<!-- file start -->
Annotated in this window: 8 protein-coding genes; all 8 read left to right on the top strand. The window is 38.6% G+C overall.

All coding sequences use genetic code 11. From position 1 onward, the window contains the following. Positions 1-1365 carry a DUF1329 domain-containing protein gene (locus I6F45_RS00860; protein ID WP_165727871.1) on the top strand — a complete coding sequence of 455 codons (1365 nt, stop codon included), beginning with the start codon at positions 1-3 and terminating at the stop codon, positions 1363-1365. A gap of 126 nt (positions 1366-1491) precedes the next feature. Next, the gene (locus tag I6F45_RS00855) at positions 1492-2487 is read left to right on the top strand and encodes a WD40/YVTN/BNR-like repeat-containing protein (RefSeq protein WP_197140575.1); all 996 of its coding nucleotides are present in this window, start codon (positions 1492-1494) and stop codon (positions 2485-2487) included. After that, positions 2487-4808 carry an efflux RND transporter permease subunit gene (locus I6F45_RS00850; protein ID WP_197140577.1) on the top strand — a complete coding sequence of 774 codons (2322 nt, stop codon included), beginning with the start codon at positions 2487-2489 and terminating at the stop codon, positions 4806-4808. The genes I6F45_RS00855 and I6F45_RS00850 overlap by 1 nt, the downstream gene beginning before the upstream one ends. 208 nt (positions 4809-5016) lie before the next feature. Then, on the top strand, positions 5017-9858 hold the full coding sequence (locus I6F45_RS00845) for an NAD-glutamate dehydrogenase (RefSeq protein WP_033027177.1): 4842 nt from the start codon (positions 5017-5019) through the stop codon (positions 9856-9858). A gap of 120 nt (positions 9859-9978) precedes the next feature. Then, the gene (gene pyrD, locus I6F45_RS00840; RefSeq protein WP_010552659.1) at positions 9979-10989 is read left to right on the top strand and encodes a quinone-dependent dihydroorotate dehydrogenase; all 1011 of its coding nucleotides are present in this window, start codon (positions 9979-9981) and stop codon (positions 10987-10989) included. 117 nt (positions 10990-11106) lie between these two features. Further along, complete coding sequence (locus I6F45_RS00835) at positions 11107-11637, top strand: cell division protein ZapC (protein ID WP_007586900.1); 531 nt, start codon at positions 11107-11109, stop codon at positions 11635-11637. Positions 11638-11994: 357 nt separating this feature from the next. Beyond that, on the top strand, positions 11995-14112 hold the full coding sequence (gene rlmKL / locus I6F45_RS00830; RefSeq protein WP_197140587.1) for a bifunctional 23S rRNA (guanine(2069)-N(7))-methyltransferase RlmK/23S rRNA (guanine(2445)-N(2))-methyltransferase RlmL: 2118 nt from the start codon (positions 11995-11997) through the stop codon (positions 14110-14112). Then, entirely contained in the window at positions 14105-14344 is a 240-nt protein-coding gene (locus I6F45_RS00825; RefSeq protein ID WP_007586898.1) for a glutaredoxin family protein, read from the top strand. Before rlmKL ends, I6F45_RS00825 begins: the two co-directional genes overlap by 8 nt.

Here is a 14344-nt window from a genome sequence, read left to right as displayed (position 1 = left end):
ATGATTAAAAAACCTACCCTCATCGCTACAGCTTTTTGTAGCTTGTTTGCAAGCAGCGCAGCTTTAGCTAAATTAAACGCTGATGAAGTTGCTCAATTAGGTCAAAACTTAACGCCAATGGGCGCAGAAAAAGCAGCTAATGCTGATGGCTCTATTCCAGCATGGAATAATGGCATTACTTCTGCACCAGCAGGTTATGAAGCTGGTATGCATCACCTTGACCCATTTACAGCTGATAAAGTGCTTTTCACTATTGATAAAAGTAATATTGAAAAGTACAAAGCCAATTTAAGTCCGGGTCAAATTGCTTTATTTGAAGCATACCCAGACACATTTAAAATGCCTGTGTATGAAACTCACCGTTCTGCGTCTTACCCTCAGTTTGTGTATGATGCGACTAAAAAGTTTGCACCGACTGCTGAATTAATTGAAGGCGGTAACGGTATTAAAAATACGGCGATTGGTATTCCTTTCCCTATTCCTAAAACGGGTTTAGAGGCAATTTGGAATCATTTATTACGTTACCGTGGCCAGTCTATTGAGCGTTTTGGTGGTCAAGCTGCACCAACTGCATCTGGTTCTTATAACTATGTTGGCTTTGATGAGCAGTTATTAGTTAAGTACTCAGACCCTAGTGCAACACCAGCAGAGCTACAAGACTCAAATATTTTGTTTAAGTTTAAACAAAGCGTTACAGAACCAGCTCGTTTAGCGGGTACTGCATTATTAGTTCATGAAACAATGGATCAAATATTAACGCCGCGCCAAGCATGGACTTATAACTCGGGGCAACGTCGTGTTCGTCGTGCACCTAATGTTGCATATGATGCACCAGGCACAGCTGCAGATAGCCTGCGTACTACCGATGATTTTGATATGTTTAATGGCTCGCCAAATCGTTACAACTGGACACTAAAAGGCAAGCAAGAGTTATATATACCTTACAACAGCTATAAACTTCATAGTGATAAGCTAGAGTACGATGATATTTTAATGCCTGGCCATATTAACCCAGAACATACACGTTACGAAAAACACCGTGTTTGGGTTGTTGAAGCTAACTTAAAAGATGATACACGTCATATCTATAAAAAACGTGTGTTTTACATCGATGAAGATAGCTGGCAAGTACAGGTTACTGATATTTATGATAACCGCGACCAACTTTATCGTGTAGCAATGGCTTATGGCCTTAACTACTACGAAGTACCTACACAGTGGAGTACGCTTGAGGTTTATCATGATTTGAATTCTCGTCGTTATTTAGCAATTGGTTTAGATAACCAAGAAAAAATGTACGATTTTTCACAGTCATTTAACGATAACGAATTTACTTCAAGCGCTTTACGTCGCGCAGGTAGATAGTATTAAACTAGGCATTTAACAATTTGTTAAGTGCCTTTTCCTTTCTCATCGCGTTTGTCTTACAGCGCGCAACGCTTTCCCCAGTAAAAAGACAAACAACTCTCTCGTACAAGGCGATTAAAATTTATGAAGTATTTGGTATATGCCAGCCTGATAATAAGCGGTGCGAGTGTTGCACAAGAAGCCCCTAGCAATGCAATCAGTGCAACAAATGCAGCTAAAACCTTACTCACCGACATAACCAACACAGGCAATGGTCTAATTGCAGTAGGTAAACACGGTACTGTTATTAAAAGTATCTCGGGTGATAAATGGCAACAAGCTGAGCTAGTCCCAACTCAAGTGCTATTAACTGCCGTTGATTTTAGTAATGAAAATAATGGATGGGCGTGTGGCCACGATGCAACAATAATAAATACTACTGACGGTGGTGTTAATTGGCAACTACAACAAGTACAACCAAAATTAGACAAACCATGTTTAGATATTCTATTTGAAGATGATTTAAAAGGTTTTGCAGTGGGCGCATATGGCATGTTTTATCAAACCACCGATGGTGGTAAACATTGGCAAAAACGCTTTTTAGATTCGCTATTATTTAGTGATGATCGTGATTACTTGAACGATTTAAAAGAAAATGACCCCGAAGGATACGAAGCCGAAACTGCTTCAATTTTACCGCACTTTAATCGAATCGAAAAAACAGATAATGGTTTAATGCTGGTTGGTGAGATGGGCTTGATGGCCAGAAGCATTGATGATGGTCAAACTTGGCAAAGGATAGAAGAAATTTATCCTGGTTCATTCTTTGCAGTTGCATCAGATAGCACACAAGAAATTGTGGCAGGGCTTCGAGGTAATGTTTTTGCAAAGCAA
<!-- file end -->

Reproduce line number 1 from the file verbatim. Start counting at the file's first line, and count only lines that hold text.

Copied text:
Annotated in this window: 8 protein-coding genes; all 8 read left to right on the top strand. The window is 38.6% G+C overall.